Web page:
It’s crunch time at work and your boss asks you to stay late to meet a deadline. You’ve always been able to push through, work hard and deliver results. But things have changed. Your 85-year-old mother has Alzheimer’s and has reached a stage where she can’t live alone. She’s moved in and needs help with meals, medication, self-care and appointments. What do you do? How do you balance the competing demands of work and caregiving?
Being successful in your career while at the same time managing a loved one’s care can leave you feeling constantly stretched and unable to give your all to both work and caregiving. This can be especially challenging if you have a family of your own. If you’re struggling to make it all fit together, these strategies may help you find a better balance, feel less overwhelmed and get the support that you need:
- Look Forward: A good first step is to take a look at your short- and long-term caregiving demands. If your loved one has a terminal, progressive disease, understand what this means and how the condition will likely progress. Think about what part of the day requires the most care, the next steps in your caregiving role and changes to living arrangements. Like any plan, things will change along the way, but you will get a better sense of the intensity of your caregiving role and how this may affect your job.
- Have the Conversation: Once you’ve done some reflection, schedule time to talk to your employer. Don’t wait for an emergency to let them know about the challenges you’re facing. The more aware your boss is of your situation, the more likely you’ll be able to find an arrangement that works for everyone. Openness will also make future conversations easier as work requirements or caregiving needs change.
- Explore Options: Your company may have policies that support caregivers or flexible work options and you may be eligible for Family Caregiver Benefits or Family Caregiver Leave. Look into whether you can work remotely, reduce your hours, job share or work outside of the traditional work day. These changes can make your day easier and still allow you to get the job done. If your employer is not willing to accommodate, you may need to consider other options.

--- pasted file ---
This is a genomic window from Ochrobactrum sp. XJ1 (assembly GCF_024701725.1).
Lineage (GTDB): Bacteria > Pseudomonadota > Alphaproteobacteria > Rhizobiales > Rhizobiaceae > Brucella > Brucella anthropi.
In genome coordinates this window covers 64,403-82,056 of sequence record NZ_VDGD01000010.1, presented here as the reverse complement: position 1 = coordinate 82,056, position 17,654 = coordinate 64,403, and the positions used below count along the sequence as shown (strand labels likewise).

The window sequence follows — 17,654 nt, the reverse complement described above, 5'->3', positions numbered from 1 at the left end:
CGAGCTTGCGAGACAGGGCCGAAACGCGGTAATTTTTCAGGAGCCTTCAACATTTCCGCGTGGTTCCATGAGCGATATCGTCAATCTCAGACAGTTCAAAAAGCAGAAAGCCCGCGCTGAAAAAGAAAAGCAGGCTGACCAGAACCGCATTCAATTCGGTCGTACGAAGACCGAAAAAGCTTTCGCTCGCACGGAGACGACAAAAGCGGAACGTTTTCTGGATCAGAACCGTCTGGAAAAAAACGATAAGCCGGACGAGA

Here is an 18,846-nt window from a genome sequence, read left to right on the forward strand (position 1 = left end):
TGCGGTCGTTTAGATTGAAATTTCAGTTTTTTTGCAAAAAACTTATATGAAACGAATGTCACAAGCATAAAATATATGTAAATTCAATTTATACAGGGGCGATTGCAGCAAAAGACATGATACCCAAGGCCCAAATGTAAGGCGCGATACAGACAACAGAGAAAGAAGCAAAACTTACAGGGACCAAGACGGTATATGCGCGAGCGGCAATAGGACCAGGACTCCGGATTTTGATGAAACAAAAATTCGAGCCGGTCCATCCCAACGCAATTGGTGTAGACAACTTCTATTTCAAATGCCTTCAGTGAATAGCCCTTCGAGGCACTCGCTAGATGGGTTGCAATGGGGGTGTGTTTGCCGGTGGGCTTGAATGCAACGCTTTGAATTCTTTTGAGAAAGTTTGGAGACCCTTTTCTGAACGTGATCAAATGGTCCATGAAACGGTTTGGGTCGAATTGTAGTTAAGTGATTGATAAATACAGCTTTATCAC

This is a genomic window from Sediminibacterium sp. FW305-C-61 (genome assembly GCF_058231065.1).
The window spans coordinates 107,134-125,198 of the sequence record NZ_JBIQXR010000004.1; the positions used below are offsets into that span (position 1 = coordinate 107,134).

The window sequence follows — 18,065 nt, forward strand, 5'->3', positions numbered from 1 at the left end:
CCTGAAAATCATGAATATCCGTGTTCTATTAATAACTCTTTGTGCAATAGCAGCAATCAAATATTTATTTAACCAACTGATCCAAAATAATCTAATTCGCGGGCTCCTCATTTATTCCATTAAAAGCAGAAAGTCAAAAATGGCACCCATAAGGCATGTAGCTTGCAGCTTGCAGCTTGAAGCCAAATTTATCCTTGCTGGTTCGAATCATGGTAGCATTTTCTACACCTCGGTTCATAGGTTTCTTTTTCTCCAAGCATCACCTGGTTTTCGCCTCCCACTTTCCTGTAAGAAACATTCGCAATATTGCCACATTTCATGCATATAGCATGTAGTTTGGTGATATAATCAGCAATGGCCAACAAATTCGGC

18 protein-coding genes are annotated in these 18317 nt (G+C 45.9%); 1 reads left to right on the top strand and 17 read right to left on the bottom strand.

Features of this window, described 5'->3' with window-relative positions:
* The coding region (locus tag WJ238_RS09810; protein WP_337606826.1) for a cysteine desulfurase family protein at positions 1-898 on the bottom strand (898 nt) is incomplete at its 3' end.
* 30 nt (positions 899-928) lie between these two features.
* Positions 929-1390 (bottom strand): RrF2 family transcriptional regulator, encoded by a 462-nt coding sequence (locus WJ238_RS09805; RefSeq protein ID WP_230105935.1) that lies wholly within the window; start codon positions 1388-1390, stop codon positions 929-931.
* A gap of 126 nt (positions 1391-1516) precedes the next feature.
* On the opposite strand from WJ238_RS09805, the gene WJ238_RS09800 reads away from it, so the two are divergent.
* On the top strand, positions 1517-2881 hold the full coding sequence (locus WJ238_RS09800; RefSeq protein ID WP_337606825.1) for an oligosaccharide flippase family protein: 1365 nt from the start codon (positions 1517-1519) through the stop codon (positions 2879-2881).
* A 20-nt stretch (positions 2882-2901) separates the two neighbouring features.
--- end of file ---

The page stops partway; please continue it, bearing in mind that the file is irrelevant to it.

- Reach Out: To help you strike a balance, you will need to find ways to share the care. Look to family members, neighbours and friends to help reduce your demands. Ask directly and be specific, so they aren’t left wondering how to help. Also consider home care and respite care services like VHA Home HealthCare that are available in your area. If you live in Ontario, your loved one may qualify for government-funded care through the Local Health Integration Network.
- Take Care of You: Caregivers are known to put everyone’s needs before their own. However, your physical and mental health are crucial to getting through the day, functioning at work and providing quality care. Try your best to eat well, get enough sleep, stay active, take breaks and find time to do the things you enjoy. Ask about whether your workplace has an Employee Assistance Program, connect with support groups and speak to a professional.
As a caregiver, you may not be a top achiever or team leader at work right now. You might have to shift gears, slow down and be more realistic about what you’re able to accomplish. By using some of these strategies, you can help manage expectations, balance your demands and make your caregiving journey a fulfilling one.